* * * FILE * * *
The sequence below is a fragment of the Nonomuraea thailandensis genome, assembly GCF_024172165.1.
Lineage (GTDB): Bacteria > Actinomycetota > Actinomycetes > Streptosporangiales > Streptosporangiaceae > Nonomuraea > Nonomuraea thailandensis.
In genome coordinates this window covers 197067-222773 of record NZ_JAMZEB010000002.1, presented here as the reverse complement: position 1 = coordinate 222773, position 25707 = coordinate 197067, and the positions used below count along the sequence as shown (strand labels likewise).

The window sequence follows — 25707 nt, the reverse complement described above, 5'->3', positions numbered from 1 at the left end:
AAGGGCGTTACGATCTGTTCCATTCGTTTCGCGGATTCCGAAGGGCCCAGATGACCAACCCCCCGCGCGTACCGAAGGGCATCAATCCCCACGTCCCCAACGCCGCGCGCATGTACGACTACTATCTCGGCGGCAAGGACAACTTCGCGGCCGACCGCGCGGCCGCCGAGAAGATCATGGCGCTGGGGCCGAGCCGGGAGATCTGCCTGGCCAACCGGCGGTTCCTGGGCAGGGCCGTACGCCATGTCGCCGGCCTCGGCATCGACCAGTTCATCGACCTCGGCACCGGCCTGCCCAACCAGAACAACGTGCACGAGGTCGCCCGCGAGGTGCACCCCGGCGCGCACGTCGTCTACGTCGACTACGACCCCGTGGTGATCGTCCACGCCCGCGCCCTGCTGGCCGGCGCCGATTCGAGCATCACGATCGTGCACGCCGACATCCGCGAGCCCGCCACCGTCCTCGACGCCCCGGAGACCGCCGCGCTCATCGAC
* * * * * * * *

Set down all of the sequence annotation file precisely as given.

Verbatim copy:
The sequence below is a fragment of the Nonomuraea thailandensis genome, assembly GCF_024172165.1.
Lineage (GTDB): Bacteria > Actinomycetota > Actinomycetes > Streptosporangiales > Streptosporangiaceae > Nonomuraea > Nonomuraea thailandensis.
In genome coordinates this window covers 197067-222773 of record NZ_JAMZEB010000002.1, presented here as the reverse complement: position 1 = coordinate 222773, position 25707 = coordinate 197067, and the positions used below count along the sequence as shown (strand labels likewise).

The window sequence follows — 25707 nt, the reverse complement described above, 5'->3', positions numbered from 1 at the left end:
AAGGGCGTTACGATCTGTTCCATTCGTTTCGCGGATTCCGAAGGGCCCAGATGACCAACCCCCCGCGCGTACCGAAGGGCATCAATCCCCACGTCCCCAACGCCGCGCGCATGTACGACTACTATCTCGGCGGCAAGGACAACTTCGCGGCCGACCGCGCGGCCGCCGAGAAGATCATGGCGCTGGGGCCGAGCCGGGAGATCTGCCTGGCCAACCGGCGGTTCCTGGGCAGGGCCGTACGCCATGTCGCCGGCCTCGGCATCGACCAGTTCATCGACCTCGGCACCGGCCTGCCCAACCAGAACAACGTGCACGAGGTCGCCCGCGAGGTGCACCCCGGCGCGCACGTCGTCTACGTCGACTACGACCCCGTGGTGATCGTCCACGCCCGCGCCCTGCTGGCCGGCGCCGATTCGAGCATCACGATCGTGCACGCCGACATCCGCGAGCCCGCCACCGTCCTCGACGCCCCGGAGACCGCCGCGCTCATCGAC